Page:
A symposium in September 1968 to discuss the case drew prominent New York City intellectuals such as Susan Sontag.[2]

When Beyer was convicted the UB campus erupted into violent protests. Hundreds of students stormed the campus and set fire to buildings that housed a US Navy research project. Others entered Hayes Hall and climbed to the top of its bell tower, ringing its bells continuously to be heard across campus.[1]

The nine[edit]

  • Bruce Cline, organizer, Buffalo Draft Resistance Union
  • Ray Malak, Chairman of the Research Action Committee of Students for a Democratic Society (SDS), Vietnam veteran
  • Thomas O'Connell, Vietnam veteran
  • Bruce Beyer, organizer, Buffalo Draft Resistance Union
  • James McGlynn, Vietnam veteran
  • William Berry, organizer, Buffalo Draft Resistance Union
  • Carl Kronberg, organizer, Peace and Freedom Party
  • Jerry Gross, Chairman of Youth Against War and Fascism (YAWF) and Martin Sostre Defense Committee
  • William Yates, Students for a Democratic Society (SDS)

"What started out as a peaceful, non-violent demonstration against the war and the Selective Service System, ended in a violent fist-swinging melee. I maintain to this day that this was precisely what the government had in mind when it sent thirty-two police officers to arrest two draft resisters ..." (Bruce Beyer)[3]

An article appeared in the Magazine Section of the Buffalo Evening News, December 18, 1988, with extensive detail about the case and also covering the 20-year reunion, in Buffalo, of some of the defendants.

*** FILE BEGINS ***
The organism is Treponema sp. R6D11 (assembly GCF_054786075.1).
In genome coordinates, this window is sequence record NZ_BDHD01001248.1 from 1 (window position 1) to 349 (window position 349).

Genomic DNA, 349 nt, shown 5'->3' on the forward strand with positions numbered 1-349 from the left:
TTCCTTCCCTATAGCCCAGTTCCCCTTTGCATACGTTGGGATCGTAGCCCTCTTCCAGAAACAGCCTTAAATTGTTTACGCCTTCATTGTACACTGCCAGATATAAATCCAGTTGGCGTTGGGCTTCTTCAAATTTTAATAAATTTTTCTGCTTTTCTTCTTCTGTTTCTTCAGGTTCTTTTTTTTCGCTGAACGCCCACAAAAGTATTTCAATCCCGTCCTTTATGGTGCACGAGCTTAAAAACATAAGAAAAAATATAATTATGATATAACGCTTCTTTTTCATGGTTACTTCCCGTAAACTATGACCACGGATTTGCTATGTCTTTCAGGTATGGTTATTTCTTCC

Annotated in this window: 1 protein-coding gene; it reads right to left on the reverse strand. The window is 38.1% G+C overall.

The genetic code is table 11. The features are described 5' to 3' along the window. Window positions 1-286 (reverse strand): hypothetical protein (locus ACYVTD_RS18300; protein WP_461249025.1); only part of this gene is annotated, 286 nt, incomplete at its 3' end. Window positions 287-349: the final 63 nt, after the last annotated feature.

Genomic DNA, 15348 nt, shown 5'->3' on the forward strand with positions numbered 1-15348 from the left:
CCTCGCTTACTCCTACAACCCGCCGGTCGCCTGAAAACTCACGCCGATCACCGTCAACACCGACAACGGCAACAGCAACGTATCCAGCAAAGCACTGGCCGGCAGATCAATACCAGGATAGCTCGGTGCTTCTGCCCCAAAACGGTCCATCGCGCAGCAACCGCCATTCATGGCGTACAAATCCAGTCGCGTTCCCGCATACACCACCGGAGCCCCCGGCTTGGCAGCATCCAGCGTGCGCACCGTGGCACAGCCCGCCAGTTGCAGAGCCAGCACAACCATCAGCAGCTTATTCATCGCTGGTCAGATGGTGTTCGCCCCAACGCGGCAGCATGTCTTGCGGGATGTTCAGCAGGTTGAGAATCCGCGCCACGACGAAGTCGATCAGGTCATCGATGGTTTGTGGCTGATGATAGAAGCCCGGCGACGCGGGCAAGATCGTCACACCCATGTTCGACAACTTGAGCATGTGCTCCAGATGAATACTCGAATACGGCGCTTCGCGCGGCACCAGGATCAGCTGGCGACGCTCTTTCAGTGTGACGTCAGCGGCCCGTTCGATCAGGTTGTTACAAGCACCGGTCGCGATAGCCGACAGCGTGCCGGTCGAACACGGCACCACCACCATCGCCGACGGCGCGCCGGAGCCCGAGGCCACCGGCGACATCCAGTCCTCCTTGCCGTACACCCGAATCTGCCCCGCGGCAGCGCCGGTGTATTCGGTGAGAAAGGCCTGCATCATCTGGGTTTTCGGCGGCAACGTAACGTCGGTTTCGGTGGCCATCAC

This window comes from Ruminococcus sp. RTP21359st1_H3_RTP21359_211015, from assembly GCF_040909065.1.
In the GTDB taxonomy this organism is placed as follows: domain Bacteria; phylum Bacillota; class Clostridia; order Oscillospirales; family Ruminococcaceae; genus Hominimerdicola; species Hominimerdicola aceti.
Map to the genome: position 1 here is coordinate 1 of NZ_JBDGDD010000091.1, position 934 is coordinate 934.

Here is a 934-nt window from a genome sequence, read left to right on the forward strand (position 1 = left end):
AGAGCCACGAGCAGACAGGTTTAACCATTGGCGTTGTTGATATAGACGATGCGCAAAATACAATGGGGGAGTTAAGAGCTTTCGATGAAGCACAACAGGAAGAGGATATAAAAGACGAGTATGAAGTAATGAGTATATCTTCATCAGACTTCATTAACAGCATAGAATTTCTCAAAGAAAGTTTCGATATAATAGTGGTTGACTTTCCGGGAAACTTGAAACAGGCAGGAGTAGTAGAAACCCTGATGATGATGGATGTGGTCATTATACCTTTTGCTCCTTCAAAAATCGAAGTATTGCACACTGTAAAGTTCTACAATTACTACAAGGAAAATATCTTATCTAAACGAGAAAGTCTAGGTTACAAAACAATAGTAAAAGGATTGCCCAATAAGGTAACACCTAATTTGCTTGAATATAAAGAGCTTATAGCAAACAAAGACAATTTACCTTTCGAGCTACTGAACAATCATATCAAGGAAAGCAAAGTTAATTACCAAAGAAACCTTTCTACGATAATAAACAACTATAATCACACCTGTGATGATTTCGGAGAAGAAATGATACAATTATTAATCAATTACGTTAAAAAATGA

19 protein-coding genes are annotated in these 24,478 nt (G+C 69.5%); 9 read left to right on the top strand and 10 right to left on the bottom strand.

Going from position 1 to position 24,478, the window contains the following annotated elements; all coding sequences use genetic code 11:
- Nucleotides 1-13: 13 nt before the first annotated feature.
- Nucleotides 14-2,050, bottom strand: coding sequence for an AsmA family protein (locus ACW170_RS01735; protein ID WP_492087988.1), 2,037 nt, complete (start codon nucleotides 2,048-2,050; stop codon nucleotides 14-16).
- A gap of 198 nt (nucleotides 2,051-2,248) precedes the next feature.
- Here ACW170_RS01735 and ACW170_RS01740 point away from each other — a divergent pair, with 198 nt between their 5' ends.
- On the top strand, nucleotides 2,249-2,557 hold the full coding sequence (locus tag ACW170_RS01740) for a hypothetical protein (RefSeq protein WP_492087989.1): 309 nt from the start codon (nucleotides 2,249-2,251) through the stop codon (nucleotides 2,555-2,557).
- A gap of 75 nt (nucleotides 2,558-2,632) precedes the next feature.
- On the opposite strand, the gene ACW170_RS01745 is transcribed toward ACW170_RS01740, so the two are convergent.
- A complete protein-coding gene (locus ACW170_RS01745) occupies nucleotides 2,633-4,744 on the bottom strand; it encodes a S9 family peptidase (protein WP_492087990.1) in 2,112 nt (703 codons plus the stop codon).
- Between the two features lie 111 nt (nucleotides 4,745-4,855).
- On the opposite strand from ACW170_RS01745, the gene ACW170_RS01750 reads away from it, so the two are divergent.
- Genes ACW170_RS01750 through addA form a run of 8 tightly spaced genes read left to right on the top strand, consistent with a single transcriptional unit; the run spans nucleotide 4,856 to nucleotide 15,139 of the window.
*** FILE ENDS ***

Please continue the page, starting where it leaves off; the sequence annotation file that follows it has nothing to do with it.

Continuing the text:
See also[edit]


  1. ^ a b Mark Goldman (1984). High Hopes: The Rise and Decline of Buffalo, New York. SUNY Press. ISBN 0-87395-734-2.
  2. ^ a b c d e f Kenneth J. Heineman (1993). Campus Wars: The Peace Movement at American State Universities in the Vietnam Era. NYU Press. ISBN 0-8147-3512-6.
  3. ^ The Spectrum, vol 28 No. 18 State University of New York at Buffalo 5 October 1977
  • The Vietnam War, Protest, and Liberal Academia: The Buffalo Nine, Published by Sarah Handley-Cousins on August 27, 2017[1]

External links[edit]

  • Buffalo Nine Pamphlet Cover [2]
  • Gross, Malek, Kronberg, Beyer [3]
  • Gross and Buffalo Police [4]
  • Buffalo Police Invade UB Campus [5]
  • William Berry [6]
  • 20-Year B9 Reunion Statement [7]
  • The Political Declaration of the Buffalo Nine: Non-Cooperation with "Our" Government [8]
  • YouTube interview with Bruce Beyer [9] part 1
  • YouTube interview with Bruce Beyer [10] part 2
  • YouTube interview with Bruce Beyer [11] part 3
  • YouTube interview with Bruce Beyer [12] part 4
  • Canadian film company's interview with Bruce Beyer [13]
  • Bruce Beyer's Return to USA [14]
  • The Buffalonian, an article by Promoting the. Decline of the Rising State: Documents of Resistance and Renewal from the Alternative Community: Buffalo, 1965-76 by Elwin H. Powell (Reprinted from Catalyst,1977) [15]